BETHANY — When visitors walk into the barn section of the Okaw Valley High School Agriculture Building, a mama pig lumbers to her feet and trots over to say “hello.”
“This mom gave birth to these piglets about three months ago, and we've housed them here ever since,” said Brooks Inman, athletics director for the school, who jokes that he's a “jack of all trades” and helps out wherever he's needed, including the ag program. “The kids vaccinated them, so they gave them all their immunizations. They've done different labs with them. We've had cows and we've had lambs born here, we've had goats, all kinds of different animals.”
The $1 million building opened in January, and for a small school, Inman said, they have one of the best facilities and most comprehensive agriculture programs in the area.
“Our kids are getting hands-on experience with what agriculture is like,” he said.
A field behind the building includes a grazing area and field that will be planted with crops cultivated and harvested by students. Thanks to the program, a number of students who had never considered a career in agriculture have decided that's what they want to do with their lives.
One example of that hands-on experience was that students used ultrasound technology to examine the cows to see what grade of beef they might produce. Later, they're going to learn to inseminate animals for breeding.
“It's just a real exciting time for our kids,” Inman said. “The exposure our kids get to agriculture is different from (what) any other kid in the area's going to get. This building is one of a kind and we're proud to have it.”
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The building includes a classroom adjacent to the barn area, and ag teacher Wes Wise, who is a native of the area, aims to give the students the widest experience as possible, so students can find the area that suits them best. Ag covers a multitude of disciplines, from business to research to sales to veterinarians to banking.
Senior Sam Hagerman is working for the Army Corps of Engineers, thanks to a partnership between them and the school. Students can earn $2,500 in scholarships and the hope, Inman said, is that eventually the program will raise enough money to pay for students' educations at Lake Land College if they choose to pursue a career in agriculture.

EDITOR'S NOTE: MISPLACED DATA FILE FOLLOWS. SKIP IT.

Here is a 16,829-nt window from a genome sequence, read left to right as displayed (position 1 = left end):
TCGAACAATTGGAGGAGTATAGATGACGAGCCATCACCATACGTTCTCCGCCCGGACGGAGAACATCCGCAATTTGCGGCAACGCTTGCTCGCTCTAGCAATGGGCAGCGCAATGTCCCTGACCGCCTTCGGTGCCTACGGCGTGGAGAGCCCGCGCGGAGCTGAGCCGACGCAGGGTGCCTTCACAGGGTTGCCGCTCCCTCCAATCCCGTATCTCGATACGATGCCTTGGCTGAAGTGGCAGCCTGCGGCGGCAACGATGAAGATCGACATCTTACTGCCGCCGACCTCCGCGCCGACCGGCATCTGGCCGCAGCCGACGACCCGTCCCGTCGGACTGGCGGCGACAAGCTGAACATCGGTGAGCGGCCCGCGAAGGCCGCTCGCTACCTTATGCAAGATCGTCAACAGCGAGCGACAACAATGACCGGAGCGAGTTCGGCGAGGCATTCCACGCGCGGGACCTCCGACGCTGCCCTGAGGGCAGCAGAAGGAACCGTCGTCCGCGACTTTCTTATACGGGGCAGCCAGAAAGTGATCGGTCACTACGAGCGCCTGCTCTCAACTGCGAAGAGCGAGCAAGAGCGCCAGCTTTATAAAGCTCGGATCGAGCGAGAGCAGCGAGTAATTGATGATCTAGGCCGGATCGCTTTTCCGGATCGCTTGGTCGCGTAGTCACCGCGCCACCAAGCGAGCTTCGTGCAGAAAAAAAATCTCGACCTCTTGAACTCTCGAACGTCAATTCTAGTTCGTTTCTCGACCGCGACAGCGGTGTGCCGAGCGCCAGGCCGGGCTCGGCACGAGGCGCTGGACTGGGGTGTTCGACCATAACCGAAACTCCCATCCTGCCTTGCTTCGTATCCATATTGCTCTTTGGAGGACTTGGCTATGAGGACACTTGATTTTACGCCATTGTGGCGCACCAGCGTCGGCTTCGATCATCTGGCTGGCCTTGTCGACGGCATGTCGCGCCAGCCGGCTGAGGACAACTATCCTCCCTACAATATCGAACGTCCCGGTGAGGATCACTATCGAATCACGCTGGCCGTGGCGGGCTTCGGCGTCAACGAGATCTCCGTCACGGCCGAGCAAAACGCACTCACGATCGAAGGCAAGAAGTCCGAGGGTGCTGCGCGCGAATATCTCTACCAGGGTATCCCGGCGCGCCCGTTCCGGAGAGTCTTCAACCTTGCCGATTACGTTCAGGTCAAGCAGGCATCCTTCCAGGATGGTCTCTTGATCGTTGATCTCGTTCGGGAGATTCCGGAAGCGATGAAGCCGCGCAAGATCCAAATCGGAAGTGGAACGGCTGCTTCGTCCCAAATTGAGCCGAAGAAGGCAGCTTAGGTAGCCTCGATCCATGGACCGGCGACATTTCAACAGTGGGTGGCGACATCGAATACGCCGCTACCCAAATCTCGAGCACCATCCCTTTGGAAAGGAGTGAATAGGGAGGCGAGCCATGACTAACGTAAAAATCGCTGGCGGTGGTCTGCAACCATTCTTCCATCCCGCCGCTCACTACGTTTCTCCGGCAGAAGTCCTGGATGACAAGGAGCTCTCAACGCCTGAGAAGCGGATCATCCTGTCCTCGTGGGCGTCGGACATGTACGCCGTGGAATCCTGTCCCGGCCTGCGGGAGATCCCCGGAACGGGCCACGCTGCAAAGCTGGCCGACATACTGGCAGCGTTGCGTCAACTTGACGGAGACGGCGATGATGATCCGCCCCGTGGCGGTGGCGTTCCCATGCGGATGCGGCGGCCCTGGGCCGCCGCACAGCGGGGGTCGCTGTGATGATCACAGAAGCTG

“I wasn't in on the ground floor, because I was never an 'ag kid,'” Sam said. “They have a ton of great students, kids that grew up around here that farm our land. The Corps helps them with that, with buying machinery and seeds. We get a lot of help from the corps and people around the community.”
Sam works at the visitors center at Lake Shelbyville and has done a little bit of everything, he said. Mainly he has worked with the environmental scientists, doing controlled burns, fish population counts, entering data, weather charting, maintaining fish habitats. He and classmate Garrett Tippit mark fish locations on GPS devices and track them to make maps. They've even created hiking trails in the woods.
“I plan on going to college for business, and there are parts of the corps that pertain to business,” Sam said. He hasn't made up his mind whether he'll use that degree to work for the corps, but he's definitely considering it, he said.
Principal Matt Shoaff said agriculture classes used to be held in the school building, which didn't give them the variety and flexibility they have now. Their program even drew the attention of state Agriculture Director John Sullivan, who visited on May 6. Okaw Valley has also had inquiries and visits from other high schools that want to replicate the program.
“(Before the new building) this was mainly book stuff, but out there we're able to do animal husbandry, vaccinating and all the things we couldn't do before,” Shoaff said. “We still come in here to do welding and small engines, but in terms of the classroom, it's state-of-the-art out there.”